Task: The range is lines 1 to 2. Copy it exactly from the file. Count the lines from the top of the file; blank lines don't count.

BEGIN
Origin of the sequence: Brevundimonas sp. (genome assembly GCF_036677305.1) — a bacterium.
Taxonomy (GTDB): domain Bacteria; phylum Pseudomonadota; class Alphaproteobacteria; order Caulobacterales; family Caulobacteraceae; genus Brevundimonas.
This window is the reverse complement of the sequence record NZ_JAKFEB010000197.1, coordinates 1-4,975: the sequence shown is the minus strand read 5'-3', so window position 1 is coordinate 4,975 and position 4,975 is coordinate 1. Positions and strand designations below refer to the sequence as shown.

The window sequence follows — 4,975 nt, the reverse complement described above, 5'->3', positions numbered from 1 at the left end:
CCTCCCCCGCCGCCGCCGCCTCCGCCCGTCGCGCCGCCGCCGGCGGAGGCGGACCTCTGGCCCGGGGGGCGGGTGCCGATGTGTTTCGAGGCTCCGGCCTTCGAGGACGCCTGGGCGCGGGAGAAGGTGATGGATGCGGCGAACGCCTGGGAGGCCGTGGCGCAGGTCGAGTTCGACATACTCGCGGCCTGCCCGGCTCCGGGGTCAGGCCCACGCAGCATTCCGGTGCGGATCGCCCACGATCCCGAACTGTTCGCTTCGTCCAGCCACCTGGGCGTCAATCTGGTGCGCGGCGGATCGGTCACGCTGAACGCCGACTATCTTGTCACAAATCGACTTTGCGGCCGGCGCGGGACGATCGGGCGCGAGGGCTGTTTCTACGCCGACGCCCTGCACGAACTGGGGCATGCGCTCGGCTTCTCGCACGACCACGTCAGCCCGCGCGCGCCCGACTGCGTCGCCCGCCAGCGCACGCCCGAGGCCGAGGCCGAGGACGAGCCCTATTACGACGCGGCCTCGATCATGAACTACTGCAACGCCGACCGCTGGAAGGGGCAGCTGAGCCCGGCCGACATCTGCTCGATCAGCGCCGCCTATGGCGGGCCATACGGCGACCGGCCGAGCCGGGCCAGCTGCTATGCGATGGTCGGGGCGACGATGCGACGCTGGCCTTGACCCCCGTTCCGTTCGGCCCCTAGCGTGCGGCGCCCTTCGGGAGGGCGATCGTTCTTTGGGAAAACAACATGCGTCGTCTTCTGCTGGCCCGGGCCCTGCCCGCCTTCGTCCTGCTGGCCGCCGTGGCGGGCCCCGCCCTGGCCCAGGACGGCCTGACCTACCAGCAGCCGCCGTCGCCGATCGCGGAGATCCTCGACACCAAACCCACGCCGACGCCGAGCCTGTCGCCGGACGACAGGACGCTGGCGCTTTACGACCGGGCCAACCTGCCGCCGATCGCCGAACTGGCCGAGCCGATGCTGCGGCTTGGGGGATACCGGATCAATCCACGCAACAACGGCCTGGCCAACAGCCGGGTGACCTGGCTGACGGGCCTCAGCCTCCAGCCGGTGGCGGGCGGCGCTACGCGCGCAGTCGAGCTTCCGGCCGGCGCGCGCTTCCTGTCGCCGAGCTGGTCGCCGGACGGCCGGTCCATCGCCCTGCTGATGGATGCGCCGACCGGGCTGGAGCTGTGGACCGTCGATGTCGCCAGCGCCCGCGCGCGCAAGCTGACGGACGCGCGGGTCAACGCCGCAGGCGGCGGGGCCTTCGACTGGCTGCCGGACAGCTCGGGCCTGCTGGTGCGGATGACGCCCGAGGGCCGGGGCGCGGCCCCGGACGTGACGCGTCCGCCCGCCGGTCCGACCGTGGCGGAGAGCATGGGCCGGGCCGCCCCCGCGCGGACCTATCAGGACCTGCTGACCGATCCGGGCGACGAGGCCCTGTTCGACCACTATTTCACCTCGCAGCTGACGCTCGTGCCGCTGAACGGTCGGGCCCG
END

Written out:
Origin of the sequence: Brevundimonas sp. (genome assembly GCF_036677305.1) — a bacterium.
Taxonomy (GTDB): domain Bacteria; phylum Pseudomonadota; class Alphaproteobacteria; order Caulobacterales; family Caulobacteraceae; genus Brevundimonas.